Back of the Book
'I made a commitment to myself and to the nation, and resolved India must become economically strong. If ever I got the chance again, the most important task before me would be to try and achieve this goal. Seven years later, fate came knocking at my door.'
About the Book
The Chandra Shekhar government fallen. Fresh elections had been called. Yashwant Sinha, finance minister in the caretaker government, was in Patna, contesting for the Lok Sabha against tough opposition, when a senior officer from the finance ministry brought an urgent file for his signature: India needed to mortgage gold to obtain a loan from the Bank of England to tide over a payments crisis - there were just enough foreign exchange reserves to pay for two weeks imports. The crisis was not of their government's making, but it ever got the opportunity, he promised himself, he would make sure that the country never had to face such a crisis again.
The opportunity came in 1998, when Sinha was appointed finance minister in the NDA government led by Vajpayee and was faced with yet another crisis: the nuclear tests in May that year resulted in sanctions and a possible flashpoint. The finance minister's decision to issue the Resurgent India Bond helped tide over it, raising $4.25 billion in two weeks from NRIs, and the country hasn't looked back since.
Yashwant Sinha was finance minister for four years, until 2002, and presented five budgets. In Confessions of a Swadeshi Reformer he gives us the inside story of how the framework for the growth that has taken place subsequently was laid in that time. From the reforms that were initiated to the politics that threatened all initiative, the opposition from within the party as also outside it, which tried to derail the process, Sinha pulls no punches in this candid memoir. Nor does he shy away from discussing the attempts to cut him down to size, including the proposal to split up the Ministry of Finance, and the various controversies of the time - from the two UTI scams to the Flex Industries case and the Mauritius tax treaty case (in which he was alleged to have favoured his daughter-in-law), all of which he faced with equanimity and strength of character. There are, besides, piquant observations on the jostling for position and prime postings that any minister has to face.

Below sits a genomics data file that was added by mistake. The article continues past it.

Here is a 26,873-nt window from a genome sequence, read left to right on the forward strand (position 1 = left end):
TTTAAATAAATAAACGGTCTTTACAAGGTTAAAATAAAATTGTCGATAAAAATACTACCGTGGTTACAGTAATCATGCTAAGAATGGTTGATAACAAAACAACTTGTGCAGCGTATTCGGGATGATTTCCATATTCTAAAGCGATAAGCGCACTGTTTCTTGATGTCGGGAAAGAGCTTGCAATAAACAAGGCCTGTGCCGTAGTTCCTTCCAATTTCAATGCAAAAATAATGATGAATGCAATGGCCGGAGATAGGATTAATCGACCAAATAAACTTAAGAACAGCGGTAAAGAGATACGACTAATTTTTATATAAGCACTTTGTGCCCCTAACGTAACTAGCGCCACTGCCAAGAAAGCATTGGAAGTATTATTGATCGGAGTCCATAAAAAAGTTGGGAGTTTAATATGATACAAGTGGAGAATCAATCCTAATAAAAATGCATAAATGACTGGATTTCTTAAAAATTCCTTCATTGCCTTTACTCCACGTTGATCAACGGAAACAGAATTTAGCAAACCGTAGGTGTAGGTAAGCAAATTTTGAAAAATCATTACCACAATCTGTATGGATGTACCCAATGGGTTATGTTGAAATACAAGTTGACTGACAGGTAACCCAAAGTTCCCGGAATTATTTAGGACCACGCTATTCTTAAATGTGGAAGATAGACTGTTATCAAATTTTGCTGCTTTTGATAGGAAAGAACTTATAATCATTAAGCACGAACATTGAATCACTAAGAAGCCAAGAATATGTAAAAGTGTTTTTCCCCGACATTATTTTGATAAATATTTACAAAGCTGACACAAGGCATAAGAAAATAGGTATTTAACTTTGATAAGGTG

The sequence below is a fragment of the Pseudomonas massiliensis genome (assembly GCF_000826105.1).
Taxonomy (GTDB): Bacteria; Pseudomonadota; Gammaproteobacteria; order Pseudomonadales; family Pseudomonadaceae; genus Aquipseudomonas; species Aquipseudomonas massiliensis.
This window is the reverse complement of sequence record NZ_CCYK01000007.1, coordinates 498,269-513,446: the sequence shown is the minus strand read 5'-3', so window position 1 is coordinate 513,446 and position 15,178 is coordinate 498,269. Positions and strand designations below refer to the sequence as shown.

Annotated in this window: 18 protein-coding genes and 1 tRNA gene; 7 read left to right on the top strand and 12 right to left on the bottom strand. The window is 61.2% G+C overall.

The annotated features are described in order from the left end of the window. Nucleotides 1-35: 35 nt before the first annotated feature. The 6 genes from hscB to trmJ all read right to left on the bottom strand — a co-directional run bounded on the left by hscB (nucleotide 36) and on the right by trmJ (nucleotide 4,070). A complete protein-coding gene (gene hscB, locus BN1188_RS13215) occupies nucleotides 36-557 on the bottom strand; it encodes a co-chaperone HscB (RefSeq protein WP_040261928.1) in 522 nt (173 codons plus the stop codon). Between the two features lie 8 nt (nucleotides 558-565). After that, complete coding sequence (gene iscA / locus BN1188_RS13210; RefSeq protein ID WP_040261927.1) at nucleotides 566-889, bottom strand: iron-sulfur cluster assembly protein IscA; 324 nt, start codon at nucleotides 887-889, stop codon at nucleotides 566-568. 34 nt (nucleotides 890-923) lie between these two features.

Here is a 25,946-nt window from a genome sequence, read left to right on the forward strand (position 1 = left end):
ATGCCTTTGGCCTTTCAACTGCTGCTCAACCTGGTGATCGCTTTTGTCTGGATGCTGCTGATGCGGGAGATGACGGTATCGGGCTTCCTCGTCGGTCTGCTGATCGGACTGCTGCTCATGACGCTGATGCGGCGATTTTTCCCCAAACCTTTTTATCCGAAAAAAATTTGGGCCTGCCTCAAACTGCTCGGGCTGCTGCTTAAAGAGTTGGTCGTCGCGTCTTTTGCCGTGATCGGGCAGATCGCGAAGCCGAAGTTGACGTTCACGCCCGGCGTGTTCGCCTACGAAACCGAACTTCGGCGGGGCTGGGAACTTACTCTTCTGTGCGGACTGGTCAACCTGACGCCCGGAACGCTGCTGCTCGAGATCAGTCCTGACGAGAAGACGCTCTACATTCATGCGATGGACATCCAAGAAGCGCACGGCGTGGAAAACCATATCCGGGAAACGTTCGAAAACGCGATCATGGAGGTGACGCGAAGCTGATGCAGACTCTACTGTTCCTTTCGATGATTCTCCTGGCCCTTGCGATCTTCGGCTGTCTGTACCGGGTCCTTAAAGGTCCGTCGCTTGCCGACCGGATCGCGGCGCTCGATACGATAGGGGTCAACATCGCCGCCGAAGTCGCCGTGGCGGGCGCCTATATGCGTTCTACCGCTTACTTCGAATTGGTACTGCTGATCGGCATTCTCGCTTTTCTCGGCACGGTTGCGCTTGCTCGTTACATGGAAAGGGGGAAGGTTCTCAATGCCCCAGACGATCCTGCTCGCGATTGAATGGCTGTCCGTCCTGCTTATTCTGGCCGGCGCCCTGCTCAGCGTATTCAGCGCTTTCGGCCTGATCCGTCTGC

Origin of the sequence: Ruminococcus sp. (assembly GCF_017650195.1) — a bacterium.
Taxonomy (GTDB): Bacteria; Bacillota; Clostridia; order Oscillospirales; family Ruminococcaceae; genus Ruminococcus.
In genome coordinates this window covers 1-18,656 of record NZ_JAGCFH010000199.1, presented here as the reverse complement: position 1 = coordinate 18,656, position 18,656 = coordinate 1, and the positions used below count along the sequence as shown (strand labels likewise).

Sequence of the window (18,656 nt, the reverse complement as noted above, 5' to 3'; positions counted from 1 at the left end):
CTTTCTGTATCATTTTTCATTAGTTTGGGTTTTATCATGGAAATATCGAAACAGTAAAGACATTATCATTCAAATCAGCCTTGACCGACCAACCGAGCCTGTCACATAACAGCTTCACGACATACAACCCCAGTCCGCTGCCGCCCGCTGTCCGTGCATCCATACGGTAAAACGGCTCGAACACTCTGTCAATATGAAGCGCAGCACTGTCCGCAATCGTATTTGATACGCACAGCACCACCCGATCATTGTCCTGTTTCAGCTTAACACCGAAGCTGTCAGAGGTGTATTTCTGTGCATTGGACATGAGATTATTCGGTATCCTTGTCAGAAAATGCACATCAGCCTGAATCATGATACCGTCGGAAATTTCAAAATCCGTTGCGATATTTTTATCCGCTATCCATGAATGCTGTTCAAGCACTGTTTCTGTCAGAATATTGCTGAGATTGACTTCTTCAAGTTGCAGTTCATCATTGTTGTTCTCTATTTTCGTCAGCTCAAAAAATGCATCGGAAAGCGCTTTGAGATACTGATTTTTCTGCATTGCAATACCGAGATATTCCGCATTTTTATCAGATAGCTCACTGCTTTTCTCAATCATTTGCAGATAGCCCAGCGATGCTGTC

In the popular eye, the finance minister is often seen as a taxing machine, a man entrusted, as one British chancellor of the exchequer put it, with a certain amount of misery which is his duty to distribute as fairly as he can. This may perhaps be true, but, as this memoir shows, the finance minister can also bestow a few pleasant surprises.
About the Author
Born in Patna, Yashwant Sinha was educated there, and received his master's in political science in 1958. Subsequently, he taught in Patna University from 1958 to 1960. He joined the Indian Administrative Service in 1960 and during his twenty-four-year service tenure served as sub-divisional magistrate, district magistrate, and in various positions in the Bihar government, the Ministry of Commerce, Ministry of Industry and Ministry of Surface Transport of the central government. He has also worked as Consul General of India in Frankfurt, Germany.
Yashwant Sinha took voluntary retirement from the IAS in 1984 and joined active politics as a member of the Janata Party. He was elected to the Rajya Sabha in 1988. His first tenure as Minister of Finance, from November 1990 to June 1991, was in the Chandra Shekhar cabinet. As Lok Sabha member from Hazaribagh, he again held the same portfolio from March 1998 to July 2002 in the Vajpayee government, and then served as external affairs minister, a position he held till the elections of May 2004.
Mr. Sinha is widely traveled and has a range of interests including reading, gardening and meeting people. He lives in New Delhi with his wife Nilima. They have three children, two sons and a daughter.
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